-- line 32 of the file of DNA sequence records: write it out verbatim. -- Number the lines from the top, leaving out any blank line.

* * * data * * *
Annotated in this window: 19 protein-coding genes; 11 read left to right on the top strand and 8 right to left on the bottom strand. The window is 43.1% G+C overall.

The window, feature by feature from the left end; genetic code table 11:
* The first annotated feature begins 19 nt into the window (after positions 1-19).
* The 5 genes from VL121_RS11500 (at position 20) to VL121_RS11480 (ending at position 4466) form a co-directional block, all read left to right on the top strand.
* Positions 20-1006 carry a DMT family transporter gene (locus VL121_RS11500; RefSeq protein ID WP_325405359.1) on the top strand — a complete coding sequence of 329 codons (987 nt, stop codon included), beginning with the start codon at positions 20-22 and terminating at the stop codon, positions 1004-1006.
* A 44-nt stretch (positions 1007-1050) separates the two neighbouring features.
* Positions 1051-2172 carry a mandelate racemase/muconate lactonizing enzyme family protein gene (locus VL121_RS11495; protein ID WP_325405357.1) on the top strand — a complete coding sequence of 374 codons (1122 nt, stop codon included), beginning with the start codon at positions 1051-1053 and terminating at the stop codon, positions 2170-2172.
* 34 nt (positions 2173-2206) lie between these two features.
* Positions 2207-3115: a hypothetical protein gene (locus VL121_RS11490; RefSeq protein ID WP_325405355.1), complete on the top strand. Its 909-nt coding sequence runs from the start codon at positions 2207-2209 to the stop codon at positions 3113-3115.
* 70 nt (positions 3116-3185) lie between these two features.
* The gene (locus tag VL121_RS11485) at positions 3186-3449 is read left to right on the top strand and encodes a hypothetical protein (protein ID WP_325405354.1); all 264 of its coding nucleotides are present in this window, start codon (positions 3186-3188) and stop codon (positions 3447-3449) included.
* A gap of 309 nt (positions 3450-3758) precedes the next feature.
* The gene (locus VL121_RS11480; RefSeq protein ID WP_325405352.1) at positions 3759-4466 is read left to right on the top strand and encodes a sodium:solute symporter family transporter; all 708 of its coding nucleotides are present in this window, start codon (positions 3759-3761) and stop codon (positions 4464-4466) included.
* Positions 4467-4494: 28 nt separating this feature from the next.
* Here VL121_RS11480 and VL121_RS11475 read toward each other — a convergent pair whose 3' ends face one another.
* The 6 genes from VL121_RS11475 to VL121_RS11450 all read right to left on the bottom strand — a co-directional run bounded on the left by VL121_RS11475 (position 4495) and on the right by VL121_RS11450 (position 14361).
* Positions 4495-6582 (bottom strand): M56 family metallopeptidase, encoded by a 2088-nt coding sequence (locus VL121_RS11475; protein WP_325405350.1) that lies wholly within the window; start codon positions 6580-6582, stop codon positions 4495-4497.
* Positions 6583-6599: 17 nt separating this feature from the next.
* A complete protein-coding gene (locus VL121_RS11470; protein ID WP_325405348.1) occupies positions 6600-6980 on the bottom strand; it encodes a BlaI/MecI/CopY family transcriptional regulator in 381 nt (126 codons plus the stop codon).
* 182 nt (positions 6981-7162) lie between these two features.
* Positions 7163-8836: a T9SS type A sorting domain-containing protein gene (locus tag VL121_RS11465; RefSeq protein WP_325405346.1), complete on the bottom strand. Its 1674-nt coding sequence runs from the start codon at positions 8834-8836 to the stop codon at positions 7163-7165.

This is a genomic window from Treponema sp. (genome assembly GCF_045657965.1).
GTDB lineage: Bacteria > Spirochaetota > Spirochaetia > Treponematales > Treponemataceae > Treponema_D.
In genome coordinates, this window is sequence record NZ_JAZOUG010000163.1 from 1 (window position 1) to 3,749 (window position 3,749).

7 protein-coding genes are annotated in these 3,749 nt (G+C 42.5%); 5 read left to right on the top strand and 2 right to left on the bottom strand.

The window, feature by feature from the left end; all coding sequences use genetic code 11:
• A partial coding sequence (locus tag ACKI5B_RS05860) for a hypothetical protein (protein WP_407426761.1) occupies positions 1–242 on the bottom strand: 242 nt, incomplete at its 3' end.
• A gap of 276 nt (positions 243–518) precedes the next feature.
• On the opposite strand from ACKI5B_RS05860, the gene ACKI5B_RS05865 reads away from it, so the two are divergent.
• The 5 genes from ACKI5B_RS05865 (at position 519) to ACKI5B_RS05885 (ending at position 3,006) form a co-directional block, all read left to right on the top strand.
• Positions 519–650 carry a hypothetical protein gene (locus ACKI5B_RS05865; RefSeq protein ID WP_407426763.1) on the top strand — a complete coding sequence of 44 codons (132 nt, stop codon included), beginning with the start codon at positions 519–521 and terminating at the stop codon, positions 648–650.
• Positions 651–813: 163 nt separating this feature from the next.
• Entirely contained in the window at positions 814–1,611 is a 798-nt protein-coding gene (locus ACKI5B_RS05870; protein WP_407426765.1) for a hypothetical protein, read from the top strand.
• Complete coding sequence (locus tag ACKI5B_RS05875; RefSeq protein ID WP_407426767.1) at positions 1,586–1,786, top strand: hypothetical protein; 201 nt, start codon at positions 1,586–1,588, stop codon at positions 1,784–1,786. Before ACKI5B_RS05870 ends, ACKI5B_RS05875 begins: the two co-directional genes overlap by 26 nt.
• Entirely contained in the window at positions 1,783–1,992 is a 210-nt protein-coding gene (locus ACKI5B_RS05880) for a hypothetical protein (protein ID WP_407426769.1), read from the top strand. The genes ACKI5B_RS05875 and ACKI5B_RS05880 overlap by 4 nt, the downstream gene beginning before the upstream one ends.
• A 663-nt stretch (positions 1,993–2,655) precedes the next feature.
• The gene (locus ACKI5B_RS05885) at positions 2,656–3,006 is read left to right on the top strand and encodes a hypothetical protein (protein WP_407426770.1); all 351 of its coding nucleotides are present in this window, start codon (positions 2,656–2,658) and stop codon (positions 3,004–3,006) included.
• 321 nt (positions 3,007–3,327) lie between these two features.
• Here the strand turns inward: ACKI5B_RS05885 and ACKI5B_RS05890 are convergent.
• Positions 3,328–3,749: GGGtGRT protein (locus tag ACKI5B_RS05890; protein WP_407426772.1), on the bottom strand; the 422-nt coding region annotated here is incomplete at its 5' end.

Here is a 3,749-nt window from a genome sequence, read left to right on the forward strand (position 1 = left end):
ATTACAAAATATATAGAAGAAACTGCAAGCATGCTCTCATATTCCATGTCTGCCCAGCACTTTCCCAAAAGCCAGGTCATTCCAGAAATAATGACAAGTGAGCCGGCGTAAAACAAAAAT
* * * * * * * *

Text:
• Positions 651–813: 163 nt separating this feature from the next.